Over time, the Oversight Board may effectively set precedent, both for Facebook and other platforms. 

The Oversight Board has surprisingly little Facebook-specific branding, which douek sardonically described as “Orwellian.” The platforms often “fall in line behind each other” in moderation decisions broadly, because moving as a group shields them from individual controversy. This is a form of collaboration douek has described as “content cartel creep,” or the possibility of “arrangements between platforms to work together to remove content or actors from their service without adequate oversight.” These observations leads douek to her idea that the future is ‘content moderation as a service’ (a play on Software as a Service products), given how many emerging companies will have to grapple with moderation — and how far from their desired focus scaling moderation teams might be. 

douek noted that the Oversight Board is far from her primary interest, but that her expertise is a function of how quickly the Board moved to the forefront of discussions on content moderation and disinformation. She has begun to turn her focus to India, the world’s largest democracy.

In India, Twitter and the government are locked in a showdown, in part precipitated by government calls to remove posts tied to recent mass protests by small farmers. Twitter, according to douek, is “showing spine” by upholding the free speech rights of Indian protestors.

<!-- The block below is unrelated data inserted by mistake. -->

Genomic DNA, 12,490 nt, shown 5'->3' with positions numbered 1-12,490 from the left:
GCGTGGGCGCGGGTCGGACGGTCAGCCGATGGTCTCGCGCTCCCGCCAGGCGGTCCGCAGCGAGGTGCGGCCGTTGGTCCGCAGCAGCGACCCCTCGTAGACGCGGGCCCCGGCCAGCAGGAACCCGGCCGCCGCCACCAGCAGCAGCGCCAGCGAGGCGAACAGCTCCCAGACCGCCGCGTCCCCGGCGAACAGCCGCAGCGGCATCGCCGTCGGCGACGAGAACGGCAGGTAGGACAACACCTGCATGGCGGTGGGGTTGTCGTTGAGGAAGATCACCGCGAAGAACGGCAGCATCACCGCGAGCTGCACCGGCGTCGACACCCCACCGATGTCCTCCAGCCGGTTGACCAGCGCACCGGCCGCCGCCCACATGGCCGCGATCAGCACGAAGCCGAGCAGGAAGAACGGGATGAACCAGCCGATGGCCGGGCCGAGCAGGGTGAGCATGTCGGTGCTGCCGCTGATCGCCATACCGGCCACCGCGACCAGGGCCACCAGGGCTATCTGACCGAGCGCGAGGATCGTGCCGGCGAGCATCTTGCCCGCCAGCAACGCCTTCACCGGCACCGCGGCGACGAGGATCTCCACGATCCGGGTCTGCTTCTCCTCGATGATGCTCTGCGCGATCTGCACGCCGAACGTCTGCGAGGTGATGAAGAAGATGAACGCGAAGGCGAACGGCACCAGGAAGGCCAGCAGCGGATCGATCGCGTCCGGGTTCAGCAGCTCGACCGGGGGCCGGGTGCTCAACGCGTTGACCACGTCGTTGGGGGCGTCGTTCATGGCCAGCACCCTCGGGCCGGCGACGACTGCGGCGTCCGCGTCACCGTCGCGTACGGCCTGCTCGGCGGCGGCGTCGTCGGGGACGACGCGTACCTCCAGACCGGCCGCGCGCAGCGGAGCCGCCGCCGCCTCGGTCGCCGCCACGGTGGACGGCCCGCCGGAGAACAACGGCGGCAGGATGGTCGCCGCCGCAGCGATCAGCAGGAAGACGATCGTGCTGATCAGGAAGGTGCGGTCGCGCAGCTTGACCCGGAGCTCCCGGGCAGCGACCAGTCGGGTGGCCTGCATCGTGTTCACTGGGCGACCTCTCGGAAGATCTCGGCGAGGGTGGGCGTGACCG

The Indian market is a major focal point for scholars like douek who follow the platforms and their moderation decisions closely. It’s a growth space for companies like Twitter, and douek noted that the greatest threats to free speech still come from nation-states — which means that in India, companies like Twitter must determine when they will obey local laws, and when they will disobey them in the name of international human rights. 

Australia recently passed a law that would “make big tech pay for news,” ostensibly designed to reduce the power of Facebook and Google. Facebook initially responded by banning the sharing of news from Australia, a move it then rescinded after negotiations with the Australian government.

douek argued that it is “possible to think two things at once”: first, that Australia’s media ecosystem is “shot,” reinforcing the need to think through new business models for local media, and second, that Australia is approach this problem in a “stupid” way. 

Rather than compel platforms to pay for news, douek argues, the government could just tax them more, and support local journalism through government budgets. Facebook “couldn’t care less about Australia,” which is a small market — therefore making the initial retaliatory decision less painful. douek pointed out that the Australian press is disproportionately controlled by Rupert Murdoch, an ally of the current Australian government.

Assembly Student Fellows Nick Anway, Mark Haidar, David Stansbury and Danny Wilson joined Berkman staff members Zenzele Best, Hilary Ross and Sarah Newman for this conversation. 

Further reading

evelyn douek on the foundation of the Oversight Board, from the University of Chicago Law Review blog

evelyn douek on “content cartel creep,” (referenced above), from the Knight First Amendment Institute

Kate Klonick on the novel aspects of the Oversight Board, from the Yale Law Journal